Firstly, WebScript URL prefixes. The Alfresco webscripts are available under three pairs of URL prefixes, also known as WebScript runtimes. As detailed on the wiki, the three are:
/alfresco/s/- HTTP Auth + Tickets, "apiServlet"
/alfresco/wcs/- Explorer Style Auth, "wcapiServlet"
/alfresco/168s/- JSR-168 Portlet Auth, "portalapiServlet"
I'll skip the portlet stuff, as I don't use it, and concentrate on the other too. (Note that all three expose the same set of webscripts, it's just the authentication in front of them that changes)
The first thing to note is that describing
/alfresco/service/as using HTTP Auth misses a few bits out. There are in fact several ways to authenticate to it. One option, most commonly used when debugging and admining, is to use HTTP Basic Auth (but make sure you're using it over SSL in production!). If no other authentication is sent, and the webscript requires it, the webscript framework will prompt you for your username and password with basic auth.
Another option is to use Alfresco Tickets, as detailed in the wiki here. You can get a ticket a few different ways, but posting JSON of the username and password to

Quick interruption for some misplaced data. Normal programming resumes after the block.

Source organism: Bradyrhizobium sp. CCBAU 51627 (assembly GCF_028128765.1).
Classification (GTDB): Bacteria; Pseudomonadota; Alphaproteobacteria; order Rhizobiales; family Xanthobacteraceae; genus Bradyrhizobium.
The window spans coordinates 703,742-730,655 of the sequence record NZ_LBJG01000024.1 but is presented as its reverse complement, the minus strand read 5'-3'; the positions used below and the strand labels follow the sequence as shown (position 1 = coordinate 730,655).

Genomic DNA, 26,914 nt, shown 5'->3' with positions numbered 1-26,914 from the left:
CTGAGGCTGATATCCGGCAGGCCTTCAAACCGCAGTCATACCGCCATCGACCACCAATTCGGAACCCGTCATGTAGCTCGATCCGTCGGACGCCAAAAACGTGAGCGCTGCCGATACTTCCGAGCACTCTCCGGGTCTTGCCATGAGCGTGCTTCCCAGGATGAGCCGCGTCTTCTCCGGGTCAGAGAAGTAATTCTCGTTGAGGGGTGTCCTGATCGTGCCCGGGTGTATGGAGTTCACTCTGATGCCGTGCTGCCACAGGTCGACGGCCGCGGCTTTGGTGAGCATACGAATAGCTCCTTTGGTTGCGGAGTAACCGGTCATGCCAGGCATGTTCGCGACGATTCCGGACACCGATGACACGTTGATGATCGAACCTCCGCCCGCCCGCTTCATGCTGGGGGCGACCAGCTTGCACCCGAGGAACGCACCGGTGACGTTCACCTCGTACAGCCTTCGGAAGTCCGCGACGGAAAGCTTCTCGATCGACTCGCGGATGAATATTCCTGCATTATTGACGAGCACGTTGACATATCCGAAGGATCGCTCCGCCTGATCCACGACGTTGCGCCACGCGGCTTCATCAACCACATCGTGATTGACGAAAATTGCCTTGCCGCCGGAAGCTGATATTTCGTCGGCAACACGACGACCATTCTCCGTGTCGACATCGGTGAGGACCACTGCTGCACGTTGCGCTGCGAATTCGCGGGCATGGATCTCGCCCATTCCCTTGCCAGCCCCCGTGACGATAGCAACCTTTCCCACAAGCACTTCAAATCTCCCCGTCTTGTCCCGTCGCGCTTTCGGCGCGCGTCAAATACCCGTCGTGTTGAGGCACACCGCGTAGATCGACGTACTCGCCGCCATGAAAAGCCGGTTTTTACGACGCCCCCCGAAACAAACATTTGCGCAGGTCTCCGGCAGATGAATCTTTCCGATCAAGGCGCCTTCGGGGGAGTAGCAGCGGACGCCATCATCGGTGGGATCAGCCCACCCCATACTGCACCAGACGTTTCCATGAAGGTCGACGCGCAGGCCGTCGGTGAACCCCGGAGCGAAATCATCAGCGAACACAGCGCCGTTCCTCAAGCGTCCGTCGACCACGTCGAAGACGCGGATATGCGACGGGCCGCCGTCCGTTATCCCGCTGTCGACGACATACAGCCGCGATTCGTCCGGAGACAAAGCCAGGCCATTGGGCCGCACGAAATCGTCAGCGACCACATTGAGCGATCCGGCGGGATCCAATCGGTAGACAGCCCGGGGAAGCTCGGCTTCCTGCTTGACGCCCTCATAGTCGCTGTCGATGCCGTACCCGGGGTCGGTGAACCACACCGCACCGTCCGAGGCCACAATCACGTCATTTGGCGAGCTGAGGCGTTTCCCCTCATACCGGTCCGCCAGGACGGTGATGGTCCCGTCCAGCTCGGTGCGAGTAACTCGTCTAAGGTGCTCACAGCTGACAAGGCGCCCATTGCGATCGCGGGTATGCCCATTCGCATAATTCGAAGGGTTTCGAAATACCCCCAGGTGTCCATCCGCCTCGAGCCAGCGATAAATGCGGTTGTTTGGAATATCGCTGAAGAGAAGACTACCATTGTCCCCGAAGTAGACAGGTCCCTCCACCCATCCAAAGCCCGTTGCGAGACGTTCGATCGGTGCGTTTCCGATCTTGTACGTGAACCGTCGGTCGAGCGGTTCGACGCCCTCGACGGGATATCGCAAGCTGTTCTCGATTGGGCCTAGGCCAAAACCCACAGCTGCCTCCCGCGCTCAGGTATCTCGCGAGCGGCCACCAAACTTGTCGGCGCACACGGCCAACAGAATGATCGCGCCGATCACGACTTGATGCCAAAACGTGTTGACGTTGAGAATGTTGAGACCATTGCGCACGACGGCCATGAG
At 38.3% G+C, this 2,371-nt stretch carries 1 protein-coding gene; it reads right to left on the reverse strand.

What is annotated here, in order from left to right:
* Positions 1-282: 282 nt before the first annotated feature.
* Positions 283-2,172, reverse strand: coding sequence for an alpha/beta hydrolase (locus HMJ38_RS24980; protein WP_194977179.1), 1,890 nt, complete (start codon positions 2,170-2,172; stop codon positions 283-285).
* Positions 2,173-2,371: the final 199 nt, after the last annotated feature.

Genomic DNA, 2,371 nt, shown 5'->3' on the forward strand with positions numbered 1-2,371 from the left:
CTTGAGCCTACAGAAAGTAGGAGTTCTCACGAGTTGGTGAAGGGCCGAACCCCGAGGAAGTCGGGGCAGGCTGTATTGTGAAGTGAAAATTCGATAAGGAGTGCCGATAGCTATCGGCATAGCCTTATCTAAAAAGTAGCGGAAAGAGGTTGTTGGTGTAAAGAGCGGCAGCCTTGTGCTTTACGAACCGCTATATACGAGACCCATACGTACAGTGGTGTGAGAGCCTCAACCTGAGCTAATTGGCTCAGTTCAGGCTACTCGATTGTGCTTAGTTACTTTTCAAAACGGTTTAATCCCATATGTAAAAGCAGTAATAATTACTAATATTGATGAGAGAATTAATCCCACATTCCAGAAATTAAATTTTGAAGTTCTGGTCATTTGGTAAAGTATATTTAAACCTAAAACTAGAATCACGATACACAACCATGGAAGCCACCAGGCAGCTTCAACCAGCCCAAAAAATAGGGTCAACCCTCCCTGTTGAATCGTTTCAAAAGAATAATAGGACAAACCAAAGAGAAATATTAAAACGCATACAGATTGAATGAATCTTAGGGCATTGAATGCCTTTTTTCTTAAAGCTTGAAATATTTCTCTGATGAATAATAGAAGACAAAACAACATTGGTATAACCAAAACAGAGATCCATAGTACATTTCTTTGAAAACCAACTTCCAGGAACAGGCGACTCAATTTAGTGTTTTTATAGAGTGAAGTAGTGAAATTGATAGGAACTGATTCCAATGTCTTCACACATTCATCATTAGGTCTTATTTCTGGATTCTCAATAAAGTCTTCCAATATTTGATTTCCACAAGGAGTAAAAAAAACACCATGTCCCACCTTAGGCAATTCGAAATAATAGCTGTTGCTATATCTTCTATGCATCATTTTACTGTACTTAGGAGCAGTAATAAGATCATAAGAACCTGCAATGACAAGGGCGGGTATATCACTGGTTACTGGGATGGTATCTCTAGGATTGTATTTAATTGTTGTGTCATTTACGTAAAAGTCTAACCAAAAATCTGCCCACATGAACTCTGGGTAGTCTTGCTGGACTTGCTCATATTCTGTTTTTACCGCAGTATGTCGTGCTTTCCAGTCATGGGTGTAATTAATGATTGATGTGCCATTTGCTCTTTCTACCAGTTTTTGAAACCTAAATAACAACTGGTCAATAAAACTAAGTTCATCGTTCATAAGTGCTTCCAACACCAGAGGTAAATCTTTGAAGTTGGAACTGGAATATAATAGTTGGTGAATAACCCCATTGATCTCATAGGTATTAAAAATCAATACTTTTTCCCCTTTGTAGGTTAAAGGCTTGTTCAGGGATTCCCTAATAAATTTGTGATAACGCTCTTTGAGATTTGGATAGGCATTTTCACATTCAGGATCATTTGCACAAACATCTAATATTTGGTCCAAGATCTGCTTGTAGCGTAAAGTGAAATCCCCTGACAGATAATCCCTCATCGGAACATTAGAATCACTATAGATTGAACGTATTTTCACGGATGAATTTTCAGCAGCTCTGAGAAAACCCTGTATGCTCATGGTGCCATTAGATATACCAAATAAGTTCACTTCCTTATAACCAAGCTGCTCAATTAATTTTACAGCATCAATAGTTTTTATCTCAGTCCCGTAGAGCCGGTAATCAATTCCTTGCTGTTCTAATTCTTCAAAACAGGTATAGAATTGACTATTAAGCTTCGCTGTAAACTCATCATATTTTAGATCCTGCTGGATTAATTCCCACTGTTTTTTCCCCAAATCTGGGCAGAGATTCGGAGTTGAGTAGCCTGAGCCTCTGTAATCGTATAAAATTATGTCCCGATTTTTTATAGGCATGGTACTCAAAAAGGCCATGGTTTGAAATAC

/alfresco/service/api/loginis often the most common. The ticket can be supplied with a request via the
alf_ticketURL parameter, or by sending HTTP basic auth with a username of
ROLE_TICKETand the ticket as the basic auth password. Another option is to send the URL parameter of
guest=trueto explicitly request guest access.
If you want to see how the authentication to
/alfresco/service/works, the main class to look at is BasicHttpAuthenticatorFactory
When looking at
/alfresco/wcservice/, most things will describe it as using Explorer authentication. That isn't quite the full story though, if you take a look at
web.xmlyou'll see that there are actually two Authentication Filters that apply to requests through wcservice. The
Global Authentication Filteris used (that's the one shared with Explorer), but before that a special
WebScript Authentication Filteris also tried.
The latter is passed off to a spring bean
webscriptAuthenticationFilter. Not all authentication subsystems implement one of these, so often it'll do nothing. If the authentication filter declines, then it'll fall back to the default
Global Authentication Filter, which ends up as the bean
globalAuthenticationFilter, and from there the normal Explorer authentication kicks in.
Quite a few of the instructions out there for doing SSO involve specifying some custom share config, to change the
alfrescoRemote Endpoint to use
/wcs. If you see one of these, it will almost always be coupled with changes to your Authentication subsystem(s) to do something with the
webscriptAuthenticationFilter. When setting this sort of thing up / debugging, be aware that you'll need to test with /wcs and not /service, and that normally you can't test with Explorer as that doesn't use the same filter!